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Female-led British biotech raises £2.4M to develop ‘smart bomb’ like drugs to kill cancer cells

Spirea

Spirea Limited, a Cambridge-based startup working to develop a new generation of antibody-drug conjugate (ADC) treatments, has raised £2.4M in funding from high-profile UK and US investors. 

‘Smart bomb’ directed to cancer cells

The funds will be used to launch Spirea’s pipeline of superior and differentiated ADCs for the treatment of solid tumours, where there is a significant unmet need.

Spirea‘s technique provides for a larger drug-to-antibody ratio, which implies more medicine is delivered to the cancer cell. This enables the generation of stable and customised ADCs containing a wide range of pharmacological payloads with varying potencies and modes of action. As a result, cancer treatments with dramatically improved efficacy and safety profiles will be developed.

ADCs combine a cytotoxic drug’s cell-killing power with a monoclonal antibody’s cancer-targeting capabilities. Despite the fact that the ADC idea has been demonstrated with approved drugs, many ADC programmes have failed in clinical development because of dose-limiting toxicities, limited efficacy, and limits in the range of tumours that can be treated.

Spirea was formed by Dr. Myriam Ouberai (Chief Executive Officer) as a result of her study at the University of Cambridge’s Nanoscience Centre. Myriam has worked in both academia and industry in the field of biopharmaceuticals.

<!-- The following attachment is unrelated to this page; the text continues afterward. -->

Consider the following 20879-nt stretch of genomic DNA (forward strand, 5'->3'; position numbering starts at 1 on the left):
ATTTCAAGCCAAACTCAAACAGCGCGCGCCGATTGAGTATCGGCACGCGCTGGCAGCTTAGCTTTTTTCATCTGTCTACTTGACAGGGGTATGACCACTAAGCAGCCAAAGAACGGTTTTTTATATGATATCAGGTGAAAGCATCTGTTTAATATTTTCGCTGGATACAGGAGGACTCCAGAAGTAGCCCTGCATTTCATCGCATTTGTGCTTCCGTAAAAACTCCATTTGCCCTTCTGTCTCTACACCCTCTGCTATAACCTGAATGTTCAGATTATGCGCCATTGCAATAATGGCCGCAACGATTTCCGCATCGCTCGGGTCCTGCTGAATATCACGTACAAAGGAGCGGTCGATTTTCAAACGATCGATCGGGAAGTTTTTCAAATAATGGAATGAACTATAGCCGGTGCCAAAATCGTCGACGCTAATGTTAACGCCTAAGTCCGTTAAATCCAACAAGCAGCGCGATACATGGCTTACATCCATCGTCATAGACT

Tech at play

Spirea has created a novel and flexible strategy to develop ADCs that allows for more drug payload to be directed exactly to the target tumour cell. As a result, therapeutic impact is increased while devastating side effects are significantly reduced. Spirea’s technology will open a new generation of accessible, potent, and well-tolerated medications for the treatment of a wide spectrum of cancers by delivering the right quantity of the right drug to the right cells.

Spirea plans to employ its technology to develop a pipeline of proprietary and co-developed ADC medicines. In addition to developing its own pharmaceuticals, the company intends to work with partners on new projects and revive pre-existing preclinical and clinical-stage assets that have failed due to a restricted therapeutic index.

Dr Myriam Ouberai, Chief Executive Officer at Spirea, commented, “We welcome our new investors and thank our existing investors for their continuing confidence in Spirea. With our novel approach to building ADC therapeutics, we aim to radically improve the treatment options for patients with hard-to-treat cancers. Having shown the flexibility and strength of our technology, we look forward to the next exciting stage in the development of Spirea’s ADC pipeline and to building significant strategic partnerships.” 

Dr Christine Martin, Head of Seed Funds at Cambridge Enterprise, said, “This is an exciting time for Spirea and we are pleased to be supporting them with this further investment. Spirea’s innovative antibody drug conjugate technology is highly differentiated, and we believe it holds great value and potential to lead developments in the field of cancer therapeutics.” 

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